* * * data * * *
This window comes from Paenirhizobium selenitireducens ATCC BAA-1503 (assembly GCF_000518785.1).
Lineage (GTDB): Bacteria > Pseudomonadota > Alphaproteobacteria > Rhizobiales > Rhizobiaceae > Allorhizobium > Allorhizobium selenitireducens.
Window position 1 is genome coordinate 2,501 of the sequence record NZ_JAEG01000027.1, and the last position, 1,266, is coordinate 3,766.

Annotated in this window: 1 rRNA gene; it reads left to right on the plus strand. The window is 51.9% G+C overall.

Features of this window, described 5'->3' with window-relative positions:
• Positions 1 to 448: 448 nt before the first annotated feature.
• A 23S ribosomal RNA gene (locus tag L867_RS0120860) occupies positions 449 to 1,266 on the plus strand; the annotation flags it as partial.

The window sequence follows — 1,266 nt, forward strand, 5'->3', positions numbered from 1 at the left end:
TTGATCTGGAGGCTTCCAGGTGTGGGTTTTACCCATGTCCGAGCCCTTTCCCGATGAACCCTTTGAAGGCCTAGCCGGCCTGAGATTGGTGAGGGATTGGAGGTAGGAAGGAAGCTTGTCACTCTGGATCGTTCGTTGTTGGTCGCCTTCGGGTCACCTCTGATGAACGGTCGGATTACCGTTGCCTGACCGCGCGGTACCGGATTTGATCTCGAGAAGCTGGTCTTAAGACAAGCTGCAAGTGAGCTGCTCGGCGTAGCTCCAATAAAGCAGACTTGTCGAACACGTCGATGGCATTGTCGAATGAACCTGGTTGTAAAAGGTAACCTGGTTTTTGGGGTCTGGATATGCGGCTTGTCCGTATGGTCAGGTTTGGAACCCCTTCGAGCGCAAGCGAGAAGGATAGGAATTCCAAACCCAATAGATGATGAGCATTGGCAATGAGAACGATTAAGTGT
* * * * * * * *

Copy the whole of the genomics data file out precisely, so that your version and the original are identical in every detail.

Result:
This window comes from Paenirhizobium selenitireducens ATCC BAA-1503 (assembly GCF_000518785.1).
Lineage (GTDB): Bacteria > Pseudomonadota > Alphaproteobacteria > Rhizobiales > Rhizobiaceae > Allorhizobium > Allorhizobium selenitireducens.
Window position 1 is genome coordinate 2,501 of the sequence record NZ_JAEG01000027.1, and the last position, 1,266, is coordinate 3,766.

Annotated in this window: 1 rRNA gene; it reads left to right on the plus strand. The window is 51.9% G+C overall.

Features of this window, described 5'->3' with window-relative positions:
• Positions 1 to 448: 448 nt before the first annotated feature.
• A 23S ribosomal RNA gene (locus tag L867_RS0120860) occupies positions 449 to 1,266 on the plus strand; the annotation flags it as partial.

The window sequence follows — 1,266 nt, forward strand, 5'->3', positions numbered from 1 at the left end:
TTGATCTGGAGGCTTCCAGGTGTGGGTTTTACCCATGTCCGAGCCCTTTCCCGATGAACCCTTTGAAGGCCTAGCCGGCCTGAGATTGGTGAGGGATTGGAGGTAGGAAGGAAGCTTGTCACTCTGGATCGTTCGTTGTTGGTCGCCTTCGGGTCACCTCTGATGAACGGTCGGATTACCGTTGCCTGACCGCGCGGTACCGGATTTGATCTCGAGAAGCTGGTCTTAAGACAAGCTGCAAGTGAGCTGCTCGGCGTAGCTCCAATAAAGCAGACTTGTCGAACACGTCGATGGCATTGTCGAATGAACCTGGTTGTAAAAGGTAACCTGGTTTTTGGGGTCTGGATATGCGGCTTGTCCGTATGGTCAGGTTTGGAACCCCTTCGAGCGCAAGCGAGAAGGATAGGAATTCCAAACCCAATAGATGATGAGCATTGGCAATGAGAACGATTAAGTGT